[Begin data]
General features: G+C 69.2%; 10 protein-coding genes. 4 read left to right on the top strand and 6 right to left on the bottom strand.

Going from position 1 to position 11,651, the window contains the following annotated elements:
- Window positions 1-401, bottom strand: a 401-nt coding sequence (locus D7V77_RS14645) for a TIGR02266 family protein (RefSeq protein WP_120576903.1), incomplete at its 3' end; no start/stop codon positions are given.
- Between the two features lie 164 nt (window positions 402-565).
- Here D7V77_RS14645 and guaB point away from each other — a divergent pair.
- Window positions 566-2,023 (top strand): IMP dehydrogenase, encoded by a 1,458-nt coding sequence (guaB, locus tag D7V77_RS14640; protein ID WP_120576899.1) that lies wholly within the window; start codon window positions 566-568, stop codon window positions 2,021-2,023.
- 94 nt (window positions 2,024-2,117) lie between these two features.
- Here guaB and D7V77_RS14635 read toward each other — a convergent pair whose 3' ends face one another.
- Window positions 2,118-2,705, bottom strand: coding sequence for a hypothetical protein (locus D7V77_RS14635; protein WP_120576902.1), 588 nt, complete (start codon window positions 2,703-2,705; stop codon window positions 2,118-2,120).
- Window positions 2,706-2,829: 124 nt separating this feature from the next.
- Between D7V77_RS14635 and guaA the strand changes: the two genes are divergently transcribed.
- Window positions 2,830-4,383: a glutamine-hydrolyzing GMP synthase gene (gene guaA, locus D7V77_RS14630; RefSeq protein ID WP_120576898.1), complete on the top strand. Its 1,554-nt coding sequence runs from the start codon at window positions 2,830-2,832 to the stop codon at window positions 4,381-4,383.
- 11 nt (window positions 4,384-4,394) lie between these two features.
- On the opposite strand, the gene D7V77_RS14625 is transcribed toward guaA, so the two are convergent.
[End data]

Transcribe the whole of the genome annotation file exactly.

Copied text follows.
General features: G+C 69.2%; 10 protein-coding genes. 4 read left to right on the top strand and 6 right to left on the bottom strand.

Going from position 1 to position 11,651, the window contains the following annotated elements:
- Window positions 1-401, bottom strand: a 401-nt coding sequence (locus D7V77_RS14645) for a TIGR02266 family protein (RefSeq protein WP_120576903.1), incomplete at its 3' end; no start/stop codon positions are given.
- Between the two features lie 164 nt (window positions 402-565).
- Here D7V77_RS14645 and guaB point away from each other — a divergent pair.
- Window positions 566-2,023 (top strand): IMP dehydrogenase, encoded by a 1,458-nt coding sequence (guaB, locus tag D7V77_RS14640; protein ID WP_120576899.1) that lies wholly within the window; start codon window positions 566-568, stop codon window positions 2,021-2,023.
- 94 nt (window positions 2,024-2,117) lie between these two features.
- Here guaB and D7V77_RS14635 read toward each other — a convergent pair whose 3' ends face one another.
- Window positions 2,118-2,705, bottom strand: coding sequence for a hypothetical protein (locus D7V77_RS14635; protein WP_120576902.1), 588 nt, complete (start codon window positions 2,703-2,705; stop codon window positions 2,118-2,120).
- Window positions 2,706-2,829: 124 nt separating this feature from the next.
- Between D7V77_RS14635 and guaA the strand changes: the two genes are divergently transcribed.
- Window positions 2,830-4,383: a glutamine-hydrolyzing GMP synthase gene (gene guaA, locus D7V77_RS14630; RefSeq protein ID WP_120576898.1), complete on the top strand. Its 1,554-nt coding sequence runs from the start codon at window positions 2,830-2,832 to the stop codon at window positions 4,381-4,383.
- 11 nt (window positions 4,384-4,394) lie between these two features.
- On the opposite strand, the gene D7V77_RS14625 is transcribed toward guaA, so the two are convergent.